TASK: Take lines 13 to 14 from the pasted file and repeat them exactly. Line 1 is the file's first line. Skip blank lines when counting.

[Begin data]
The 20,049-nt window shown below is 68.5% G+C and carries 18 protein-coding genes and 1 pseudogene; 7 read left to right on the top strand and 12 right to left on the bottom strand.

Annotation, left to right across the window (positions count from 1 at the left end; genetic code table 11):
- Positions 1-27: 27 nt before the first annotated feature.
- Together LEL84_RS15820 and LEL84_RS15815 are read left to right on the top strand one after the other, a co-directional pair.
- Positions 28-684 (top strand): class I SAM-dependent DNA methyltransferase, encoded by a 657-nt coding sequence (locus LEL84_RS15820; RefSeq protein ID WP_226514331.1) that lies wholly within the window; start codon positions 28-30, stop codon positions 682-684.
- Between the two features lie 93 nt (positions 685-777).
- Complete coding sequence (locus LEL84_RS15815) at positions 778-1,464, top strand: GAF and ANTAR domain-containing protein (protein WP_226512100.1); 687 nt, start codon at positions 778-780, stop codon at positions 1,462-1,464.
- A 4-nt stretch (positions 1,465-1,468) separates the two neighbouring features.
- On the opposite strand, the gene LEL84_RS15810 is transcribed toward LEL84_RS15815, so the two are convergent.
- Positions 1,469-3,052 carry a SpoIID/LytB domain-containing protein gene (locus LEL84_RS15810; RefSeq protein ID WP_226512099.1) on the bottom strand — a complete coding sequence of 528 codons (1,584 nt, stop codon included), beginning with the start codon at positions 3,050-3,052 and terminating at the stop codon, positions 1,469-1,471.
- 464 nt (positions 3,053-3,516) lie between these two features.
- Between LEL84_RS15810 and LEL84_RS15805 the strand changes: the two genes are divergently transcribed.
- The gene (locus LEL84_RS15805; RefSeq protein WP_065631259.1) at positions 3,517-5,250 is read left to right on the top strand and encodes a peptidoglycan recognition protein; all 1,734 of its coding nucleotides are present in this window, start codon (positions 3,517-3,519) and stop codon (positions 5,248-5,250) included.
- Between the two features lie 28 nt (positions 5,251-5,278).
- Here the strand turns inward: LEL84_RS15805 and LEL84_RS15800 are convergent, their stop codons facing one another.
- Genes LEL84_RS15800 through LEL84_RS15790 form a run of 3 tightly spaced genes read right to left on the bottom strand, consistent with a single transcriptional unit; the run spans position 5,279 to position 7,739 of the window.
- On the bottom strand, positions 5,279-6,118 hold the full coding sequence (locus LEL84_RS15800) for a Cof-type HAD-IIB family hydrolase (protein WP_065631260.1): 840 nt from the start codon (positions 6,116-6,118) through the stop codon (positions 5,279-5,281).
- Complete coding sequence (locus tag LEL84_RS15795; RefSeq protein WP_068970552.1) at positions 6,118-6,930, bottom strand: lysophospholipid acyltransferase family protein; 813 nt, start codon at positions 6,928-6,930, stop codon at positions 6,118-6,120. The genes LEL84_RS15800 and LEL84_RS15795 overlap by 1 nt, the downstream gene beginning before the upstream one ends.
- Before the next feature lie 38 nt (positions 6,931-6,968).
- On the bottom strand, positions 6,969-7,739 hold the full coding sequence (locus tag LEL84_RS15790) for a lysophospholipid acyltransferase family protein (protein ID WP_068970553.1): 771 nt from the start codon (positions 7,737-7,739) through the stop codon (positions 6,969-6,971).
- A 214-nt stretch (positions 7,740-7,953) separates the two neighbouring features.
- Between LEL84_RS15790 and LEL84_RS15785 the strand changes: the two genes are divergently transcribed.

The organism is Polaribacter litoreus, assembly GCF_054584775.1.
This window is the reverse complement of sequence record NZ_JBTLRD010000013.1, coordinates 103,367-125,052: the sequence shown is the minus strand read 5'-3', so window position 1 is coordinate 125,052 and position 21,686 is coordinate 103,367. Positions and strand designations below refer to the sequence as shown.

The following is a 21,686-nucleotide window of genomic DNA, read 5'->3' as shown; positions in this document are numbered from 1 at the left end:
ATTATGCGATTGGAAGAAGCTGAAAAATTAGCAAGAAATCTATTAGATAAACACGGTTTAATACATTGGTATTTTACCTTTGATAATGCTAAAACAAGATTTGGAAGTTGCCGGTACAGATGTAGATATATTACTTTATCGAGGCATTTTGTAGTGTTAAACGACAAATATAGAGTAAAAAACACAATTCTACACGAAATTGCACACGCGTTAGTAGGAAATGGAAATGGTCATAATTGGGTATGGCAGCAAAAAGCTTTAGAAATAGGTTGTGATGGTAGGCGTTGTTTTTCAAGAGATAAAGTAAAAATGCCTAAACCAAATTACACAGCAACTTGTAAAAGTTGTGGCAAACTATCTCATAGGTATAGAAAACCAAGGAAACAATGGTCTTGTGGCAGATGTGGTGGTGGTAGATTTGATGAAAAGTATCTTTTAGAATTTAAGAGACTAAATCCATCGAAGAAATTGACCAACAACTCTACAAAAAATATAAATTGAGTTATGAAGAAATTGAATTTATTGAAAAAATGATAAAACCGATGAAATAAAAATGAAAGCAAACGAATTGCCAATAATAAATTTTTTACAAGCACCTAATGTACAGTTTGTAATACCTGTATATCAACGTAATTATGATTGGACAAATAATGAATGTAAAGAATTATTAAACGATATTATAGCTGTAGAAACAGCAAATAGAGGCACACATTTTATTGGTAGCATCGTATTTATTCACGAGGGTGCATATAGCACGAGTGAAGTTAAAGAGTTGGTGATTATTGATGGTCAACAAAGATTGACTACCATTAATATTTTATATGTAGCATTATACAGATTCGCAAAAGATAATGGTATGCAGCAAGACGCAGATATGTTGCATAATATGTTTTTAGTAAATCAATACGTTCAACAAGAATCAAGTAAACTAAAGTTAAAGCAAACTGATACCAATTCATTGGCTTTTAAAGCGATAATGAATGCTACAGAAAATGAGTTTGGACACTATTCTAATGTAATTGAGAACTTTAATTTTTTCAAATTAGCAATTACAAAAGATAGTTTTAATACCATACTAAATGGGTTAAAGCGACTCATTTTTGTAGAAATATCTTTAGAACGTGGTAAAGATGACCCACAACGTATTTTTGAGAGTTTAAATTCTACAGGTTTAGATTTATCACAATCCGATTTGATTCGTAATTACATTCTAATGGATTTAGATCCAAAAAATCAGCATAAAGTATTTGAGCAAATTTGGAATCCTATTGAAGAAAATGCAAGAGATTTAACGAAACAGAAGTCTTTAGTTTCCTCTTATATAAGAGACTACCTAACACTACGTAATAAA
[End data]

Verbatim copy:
- The gene (locus LEL84_RS15805; RefSeq protein WP_065631259.1) at positions 3,517-5,250 is read left to right on the top strand and encodes a peptidoglycan recognition protein; all 1,734 of its coding nucleotides are present in this window, start codon (positions 3,517-3,519) and stop codon (positions 5,248-5,250) included.
- Between the two features lie 28 nt (positions 5,251-5,278).